The Concentration-Mass Relation

 

Studies on simulated c-M relation are abundant. All point out to a slight decrease of the concentration on dependence of the mass of the system. The physical and cosmological justification is linked to the hierarchical scenario of structure formation: small halos form at earlier time when the universe was denser than today and, over time, the sedimentation of material at the center happens in an already-established high-density peak.

 

In the last decade, with the assemblage of significant observational sample, the c-M relation has been measured from X-ray and optical data. My recent work emphasizes the importance of comparing observational data with theoretical predictions from samples obtained using observational selection criteria. 

 

References:

 

Gravitational lensing

The Mass Biases

 

X-ray observations allow the cluster mass profiles to be derived by assuming that these systems are spherically symmetric and that the emitting gas is in hydrostatic equilibrium

 

Optical observations are used for gravitational lensing studies. Cluster matter distorts background-galaxy images. Strong distortions occur in the cores of some massive galaxy clusters. Weak distortions are impressed on the shape of distant galaxies that lie on the sky at large angular distances from the cluster centers.

 

The techniques based on the X-ray and lensing observations are affected by different biases that we investigated by means of numerical simulations.

 

 

Most clusters are still forming and the presence of residual gas motion slows down the approach to the equilibrium state. An extra term, contributing to the cluster mass bias, is the X-ray temperature bias, present whenever the cluster has a complex temperature structure.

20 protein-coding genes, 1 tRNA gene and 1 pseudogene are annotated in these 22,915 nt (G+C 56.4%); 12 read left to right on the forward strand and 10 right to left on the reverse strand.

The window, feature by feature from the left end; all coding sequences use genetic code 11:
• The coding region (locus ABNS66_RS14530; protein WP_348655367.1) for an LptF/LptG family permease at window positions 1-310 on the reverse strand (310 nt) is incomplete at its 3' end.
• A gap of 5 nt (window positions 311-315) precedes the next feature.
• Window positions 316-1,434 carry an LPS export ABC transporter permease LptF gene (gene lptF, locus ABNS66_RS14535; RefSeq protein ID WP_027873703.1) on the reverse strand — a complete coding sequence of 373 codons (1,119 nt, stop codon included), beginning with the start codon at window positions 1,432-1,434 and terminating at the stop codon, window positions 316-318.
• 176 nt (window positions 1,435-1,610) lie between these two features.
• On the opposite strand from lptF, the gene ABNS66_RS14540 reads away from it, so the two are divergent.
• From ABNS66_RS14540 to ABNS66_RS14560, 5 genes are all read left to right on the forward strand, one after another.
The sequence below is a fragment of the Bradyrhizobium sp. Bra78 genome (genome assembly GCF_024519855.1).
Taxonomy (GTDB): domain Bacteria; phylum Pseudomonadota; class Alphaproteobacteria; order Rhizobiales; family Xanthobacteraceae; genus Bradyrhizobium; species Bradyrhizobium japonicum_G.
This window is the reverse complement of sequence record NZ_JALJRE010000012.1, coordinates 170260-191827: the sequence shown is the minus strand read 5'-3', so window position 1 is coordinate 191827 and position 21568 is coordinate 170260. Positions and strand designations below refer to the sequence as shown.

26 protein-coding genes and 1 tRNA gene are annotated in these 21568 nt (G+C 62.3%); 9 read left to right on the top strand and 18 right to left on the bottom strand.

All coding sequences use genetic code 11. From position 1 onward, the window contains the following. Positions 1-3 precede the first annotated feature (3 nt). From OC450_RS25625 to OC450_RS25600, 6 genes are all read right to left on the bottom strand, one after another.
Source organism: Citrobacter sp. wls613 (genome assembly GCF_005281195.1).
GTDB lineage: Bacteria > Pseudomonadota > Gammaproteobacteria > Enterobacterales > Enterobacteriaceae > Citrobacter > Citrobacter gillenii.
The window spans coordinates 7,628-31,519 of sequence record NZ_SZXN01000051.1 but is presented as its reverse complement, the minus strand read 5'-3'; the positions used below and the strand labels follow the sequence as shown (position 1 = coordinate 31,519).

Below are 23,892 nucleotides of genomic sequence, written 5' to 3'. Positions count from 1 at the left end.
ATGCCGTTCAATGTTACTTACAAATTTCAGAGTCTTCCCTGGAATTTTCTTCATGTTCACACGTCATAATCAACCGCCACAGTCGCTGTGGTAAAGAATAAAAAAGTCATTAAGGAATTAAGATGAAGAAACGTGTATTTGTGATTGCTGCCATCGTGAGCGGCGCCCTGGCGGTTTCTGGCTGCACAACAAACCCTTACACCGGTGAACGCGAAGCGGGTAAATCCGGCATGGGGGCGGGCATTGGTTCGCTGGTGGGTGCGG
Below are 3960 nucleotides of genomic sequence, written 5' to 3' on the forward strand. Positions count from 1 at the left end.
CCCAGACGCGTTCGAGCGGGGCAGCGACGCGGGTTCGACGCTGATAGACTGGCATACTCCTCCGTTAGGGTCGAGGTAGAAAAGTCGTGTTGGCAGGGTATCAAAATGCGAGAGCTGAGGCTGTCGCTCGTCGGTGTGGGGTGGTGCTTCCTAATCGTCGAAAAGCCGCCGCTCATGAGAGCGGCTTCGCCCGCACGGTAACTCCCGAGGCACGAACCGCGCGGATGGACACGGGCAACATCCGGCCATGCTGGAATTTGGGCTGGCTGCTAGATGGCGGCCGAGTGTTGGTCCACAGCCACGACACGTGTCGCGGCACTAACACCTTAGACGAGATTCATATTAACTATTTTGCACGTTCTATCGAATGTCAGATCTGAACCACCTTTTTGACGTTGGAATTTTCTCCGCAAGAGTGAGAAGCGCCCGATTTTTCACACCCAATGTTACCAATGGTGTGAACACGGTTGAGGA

Gravitational lensing masses are instead affected by presencce of substructures, interlopers or by the triaxiality of the systems.

 

References:

Cool Core Cluster From Cosmological Simulations

 

The description of the thermo-dynamical and chemical properties of the central regions of clusters had been a long standing challenge for simulators. Without any exception, cosmological simulations produced cores with a peak in metal enrichment and a high entropy level. In other words, numerical models have always failed to reproduce what has been observed: real clusters can be classified as cool-core clusters (with low entropy and high central metallicity) and non-cool core clusters (with high entropy and low central metallicity).

 

This theoretical stand off was broken  from our numerical group in Trieste in collaboration with the group of Klaus Dolag in Munich. In a Letter, appeared in The Astrophysical Journal (2015, APJ, 813, L17) and titled "Cool Core Clusters from Cosmological Simulations", we presented the new simulations enriched by a detailed model of feedback from the accretion into a black hole and by a new hydrodynamical scheme.

 

Please, read the full new in the OATS webpages.

 

References:

 

 

 

Comparison between the theoretical results for Cool Clusters, green, and for Non-Cool Clusters, red, and the profiles obtained from X-ray data of the Chandra and XMM-Newton satellites. The analysis of the data is of Pratt et al. 2010, A&A, 511, A85 and Ettori et al. 2015, A&A, 578, A46.